AHA will continue to feature ADAPTABLE through their social media channels and support future Facebook Live events. At the March ACC Scientific Sessions, the ADAPTABLE team will host a panel discussion in the Patient Engagement Pavilion. Two ADAPTORS, Henry Cruz and Tom McCormick, will be on the panel, joined by Drs. Robert Califf, Eileen Handberg, Sandeep Jain, and Fred Masoudi. Dr. Roe will moderate. The panelists will focus on informing conference attendees about the benefits of patient-centered research and how partnering with patients can lead to better research questions and protocols, and ultimately better outcomes for all.

An Aspirin a Day—But What’s the Best Dose?

In a new PCORI blog post recognizing American Heart Month, research partners Adrian Hernandez and Henry Cruz describe the progress and strengths of the ADAPTABLE Study. ADAPTABLE aims to improve the health of people with heart disease, but also to show what’s possible when you have an engaged community using a resource such as PCORnet for doing large pragmatic trials that answer important questions. Check out this blog to learn what’s happening with the patient-centric, aspirin dosing ADAPTABLE Study and what’s possible when researchers and patients collaborate.

ADAPTABLE Study Reaches 1,000 Participant Milestone

On January 25, 2017 the ADAPTABLE Study randomized its 1000th  patient, an accomplishment resulting from patient partners, researchers, and clinicians coming together to “think big.” Reaching this milestone demonstrates the power of using novel ideas and creative collaborations to reach and engage participants.

The ADAPTABLE study will enroll and follow as many as 20,000 participants with heart disease as it seeks to understand what the optimal dose of aspirin is to prevent the occurrence of a future heart attack or stroke. While answering an important clinical question, the study team is simultaneously providing an innovative approach to conducting pragmatic clinical trials. Using electronic health records from participating health systems, eligible patients will use a web-based portal to self-consent, self-randomize and report data without the need for in clinic visits. In addition, electronic health information captured during routine care will be used to identify events that will provide researchers with additional health outcomes data to inform better decision-making.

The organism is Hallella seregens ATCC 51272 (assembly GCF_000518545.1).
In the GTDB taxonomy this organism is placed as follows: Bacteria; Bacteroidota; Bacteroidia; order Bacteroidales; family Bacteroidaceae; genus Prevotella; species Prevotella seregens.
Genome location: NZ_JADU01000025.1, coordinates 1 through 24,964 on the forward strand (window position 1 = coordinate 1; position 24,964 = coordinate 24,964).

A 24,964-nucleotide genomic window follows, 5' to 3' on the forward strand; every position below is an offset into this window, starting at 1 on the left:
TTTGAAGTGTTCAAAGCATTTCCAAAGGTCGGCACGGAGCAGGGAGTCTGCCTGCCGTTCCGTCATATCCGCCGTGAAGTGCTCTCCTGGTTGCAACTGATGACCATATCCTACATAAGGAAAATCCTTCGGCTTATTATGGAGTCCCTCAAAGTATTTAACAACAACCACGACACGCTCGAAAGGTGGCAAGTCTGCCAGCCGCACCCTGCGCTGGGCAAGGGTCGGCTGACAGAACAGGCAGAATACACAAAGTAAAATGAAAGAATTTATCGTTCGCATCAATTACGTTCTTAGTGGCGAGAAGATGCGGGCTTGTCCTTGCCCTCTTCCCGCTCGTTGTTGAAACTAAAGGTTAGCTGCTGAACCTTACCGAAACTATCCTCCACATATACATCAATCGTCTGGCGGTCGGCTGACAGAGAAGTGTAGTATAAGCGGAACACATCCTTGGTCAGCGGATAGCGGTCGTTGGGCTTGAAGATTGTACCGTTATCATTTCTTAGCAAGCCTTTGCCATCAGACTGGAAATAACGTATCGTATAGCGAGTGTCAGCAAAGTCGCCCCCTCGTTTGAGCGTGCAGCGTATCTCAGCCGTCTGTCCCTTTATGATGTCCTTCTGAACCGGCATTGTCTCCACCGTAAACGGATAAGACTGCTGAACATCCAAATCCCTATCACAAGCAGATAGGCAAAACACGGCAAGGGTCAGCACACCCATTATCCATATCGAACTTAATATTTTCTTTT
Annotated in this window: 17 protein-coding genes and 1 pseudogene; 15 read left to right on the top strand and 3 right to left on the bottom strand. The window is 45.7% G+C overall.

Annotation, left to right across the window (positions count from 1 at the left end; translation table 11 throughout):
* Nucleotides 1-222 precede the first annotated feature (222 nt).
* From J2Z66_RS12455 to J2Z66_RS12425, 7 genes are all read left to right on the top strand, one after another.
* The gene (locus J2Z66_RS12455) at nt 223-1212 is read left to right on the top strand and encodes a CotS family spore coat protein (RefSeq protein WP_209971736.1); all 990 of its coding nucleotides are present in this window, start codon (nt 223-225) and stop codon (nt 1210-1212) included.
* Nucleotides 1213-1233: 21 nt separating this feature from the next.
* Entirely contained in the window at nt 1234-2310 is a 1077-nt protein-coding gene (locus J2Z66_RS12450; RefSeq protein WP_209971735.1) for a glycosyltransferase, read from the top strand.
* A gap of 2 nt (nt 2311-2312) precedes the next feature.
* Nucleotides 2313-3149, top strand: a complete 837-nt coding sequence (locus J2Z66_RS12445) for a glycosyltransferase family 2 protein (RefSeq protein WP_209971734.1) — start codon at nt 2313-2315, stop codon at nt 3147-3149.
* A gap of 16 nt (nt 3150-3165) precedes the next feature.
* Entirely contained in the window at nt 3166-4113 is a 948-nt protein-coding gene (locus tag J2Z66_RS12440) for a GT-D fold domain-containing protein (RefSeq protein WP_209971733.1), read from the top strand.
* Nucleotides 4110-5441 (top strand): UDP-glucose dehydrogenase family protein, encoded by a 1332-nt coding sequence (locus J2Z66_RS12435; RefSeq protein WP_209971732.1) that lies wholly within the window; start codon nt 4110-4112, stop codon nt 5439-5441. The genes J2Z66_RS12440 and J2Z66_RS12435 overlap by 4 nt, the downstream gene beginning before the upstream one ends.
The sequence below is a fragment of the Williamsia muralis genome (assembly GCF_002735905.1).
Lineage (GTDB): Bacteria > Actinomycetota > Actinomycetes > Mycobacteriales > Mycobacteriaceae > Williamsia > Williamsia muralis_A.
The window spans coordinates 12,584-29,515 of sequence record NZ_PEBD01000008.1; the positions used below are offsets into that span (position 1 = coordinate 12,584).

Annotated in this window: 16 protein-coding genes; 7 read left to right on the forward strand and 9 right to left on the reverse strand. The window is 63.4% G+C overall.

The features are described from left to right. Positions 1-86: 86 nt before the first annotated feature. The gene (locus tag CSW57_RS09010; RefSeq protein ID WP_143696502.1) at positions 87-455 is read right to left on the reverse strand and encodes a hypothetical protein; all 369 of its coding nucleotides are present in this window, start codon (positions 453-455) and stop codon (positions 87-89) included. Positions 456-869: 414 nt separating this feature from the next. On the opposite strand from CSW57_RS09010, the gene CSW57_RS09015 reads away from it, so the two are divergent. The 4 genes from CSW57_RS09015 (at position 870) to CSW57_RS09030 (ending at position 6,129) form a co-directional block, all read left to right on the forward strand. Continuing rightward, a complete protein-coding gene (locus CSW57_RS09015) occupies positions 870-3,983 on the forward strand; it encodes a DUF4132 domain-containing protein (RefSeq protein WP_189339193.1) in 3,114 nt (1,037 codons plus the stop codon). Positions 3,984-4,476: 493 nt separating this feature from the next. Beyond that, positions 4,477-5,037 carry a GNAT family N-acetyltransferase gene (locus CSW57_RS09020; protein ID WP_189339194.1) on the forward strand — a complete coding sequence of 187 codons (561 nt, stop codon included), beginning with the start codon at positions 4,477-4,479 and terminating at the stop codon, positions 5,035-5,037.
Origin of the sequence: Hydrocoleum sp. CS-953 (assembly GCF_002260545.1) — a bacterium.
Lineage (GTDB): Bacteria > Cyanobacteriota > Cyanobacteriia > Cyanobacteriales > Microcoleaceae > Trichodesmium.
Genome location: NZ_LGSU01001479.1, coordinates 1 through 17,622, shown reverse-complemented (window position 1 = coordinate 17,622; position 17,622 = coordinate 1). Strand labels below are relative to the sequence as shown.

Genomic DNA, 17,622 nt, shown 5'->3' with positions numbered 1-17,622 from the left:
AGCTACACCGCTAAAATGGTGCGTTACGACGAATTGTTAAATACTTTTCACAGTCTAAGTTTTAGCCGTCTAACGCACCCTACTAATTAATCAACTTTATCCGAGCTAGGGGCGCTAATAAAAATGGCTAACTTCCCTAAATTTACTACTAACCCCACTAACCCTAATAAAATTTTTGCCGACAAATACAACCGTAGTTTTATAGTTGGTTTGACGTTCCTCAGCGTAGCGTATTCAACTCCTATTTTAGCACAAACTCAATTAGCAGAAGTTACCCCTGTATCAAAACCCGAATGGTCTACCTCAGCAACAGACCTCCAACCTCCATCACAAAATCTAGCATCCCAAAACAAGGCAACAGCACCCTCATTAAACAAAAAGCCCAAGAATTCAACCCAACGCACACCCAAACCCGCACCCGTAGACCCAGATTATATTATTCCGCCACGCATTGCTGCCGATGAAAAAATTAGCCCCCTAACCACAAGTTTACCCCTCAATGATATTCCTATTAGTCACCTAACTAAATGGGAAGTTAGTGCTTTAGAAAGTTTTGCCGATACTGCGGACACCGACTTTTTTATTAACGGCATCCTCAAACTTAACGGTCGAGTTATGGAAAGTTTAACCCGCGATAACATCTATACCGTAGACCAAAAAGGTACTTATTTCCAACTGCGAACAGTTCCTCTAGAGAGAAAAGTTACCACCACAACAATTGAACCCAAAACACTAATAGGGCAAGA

ADAPTABLE is advancing patient-centered research with patients as architects of change. We invite you to meet the Adaptors, the study’s patient partners who are integral to the ADAPTABLE study team. Adaptors have participated in all aspects of the study including designing the patient portal, reviewing study materials, and actively participating in study meetings.  The Adaptors will also play a role in disseminating study updates and results to other patients and in the community.

Adaptors participating in study’s kick-off meeting.

ADAPTABLE continues to approach clinical trials differently and more efficiently and in doing so is changing the landscape of clinical research. Recently, the innovation of the ADAPTABLE study with its virtual enrollment and follow-up was recognized with a Best Practices Award by Clinical Informatics News. You can read more about this award here.

The ADAPTABLE study team will continue to pioneer and share large-scale pragmatic recruitment and patient engagement approaches. Follow the study and its journey to transform clinical research on Twitter and Facebook and mark your calendars for the next Facebook Live event on February 13, 2017 at 11:30 EST.

Duke Clinical Research Institute is the Coordinating Center for ADAPTABLE with Doctors Adrian Hernandez and Matthew Roe as the study’s Co-Principal Investigators. The Operations Team is led by Holly Robertson, Lisa Berdan, and Tyrus Rorick.

The ADAPTABLE study is funded through a Patient-Centered Outcomes Research Institute (PCORI) Award. ADAPTABLE is the first demonstration project to be conducted through PCORnet, the National Patient-Centered Clinical Research Network.

 

2016 Year in Review: An Opportunity to Reflect on Highlights and Groundbreaking Accomplishments

As the year comes to a close, the ADAPTABLE Study team would like to wish everyone a
happy, healthy, and safe holiday and all the best in the New Year. This year has been a memorable year for ADAPTABLE and we would like to take a moment to reflect on accomplishments during 2016, several of which were groundbreaking and could not have been achieved without the hard work and dedication of our patient partners, clinicians, researchers, and study leaders.